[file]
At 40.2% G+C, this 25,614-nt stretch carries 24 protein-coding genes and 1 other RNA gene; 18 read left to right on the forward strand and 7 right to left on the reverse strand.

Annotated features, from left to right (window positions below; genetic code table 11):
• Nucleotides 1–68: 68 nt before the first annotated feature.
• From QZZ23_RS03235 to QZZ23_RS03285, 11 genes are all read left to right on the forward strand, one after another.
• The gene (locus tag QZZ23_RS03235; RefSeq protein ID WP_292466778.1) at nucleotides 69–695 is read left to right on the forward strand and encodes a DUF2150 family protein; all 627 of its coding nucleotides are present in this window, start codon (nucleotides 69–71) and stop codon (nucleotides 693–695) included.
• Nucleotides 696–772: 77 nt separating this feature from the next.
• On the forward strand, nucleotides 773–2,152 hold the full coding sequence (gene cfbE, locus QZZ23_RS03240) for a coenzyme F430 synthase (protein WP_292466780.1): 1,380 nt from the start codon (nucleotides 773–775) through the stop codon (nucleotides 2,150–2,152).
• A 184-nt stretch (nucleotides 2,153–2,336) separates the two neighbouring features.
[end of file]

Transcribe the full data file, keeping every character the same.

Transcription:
At 40.2% G+C, this 25,614-nt stretch carries 24 protein-coding genes and 1 other RNA gene; 18 read left to right on the forward strand and 7 right to left on the reverse strand.

Annotated features, from left to right (window positions below; genetic code table 11):
• Nucleotides 1–68: 68 nt before the first annotated feature.
• From QZZ23_RS03235 to QZZ23_RS03285, 11 genes are all read left to right on the forward strand, one after another.
• The gene (locus tag QZZ23_RS03235; RefSeq protein ID WP_292466778.1) at nucleotides 69–695 is read left to right on the forward strand and encodes a DUF2150 family protein; all 627 of its coding nucleotides are present in this window, start codon (nucleotides 69–71) and stop codon (nucleotides 693–695) included.
• Nucleotides 696–772: 77 nt separating this feature from the next.
• On the forward strand, nucleotides 773–2,152 hold the full coding sequence (gene cfbE, locus QZZ23_RS03240) for a coenzyme F430 synthase (protein WP_292466780.1): 1,380 nt from the start codon (nucleotides 773–775) through the stop codon (nucleotides 2,150–2,152).
• A 184-nt stretch (nucleotides 2,153–2,336) separates the two neighbouring features.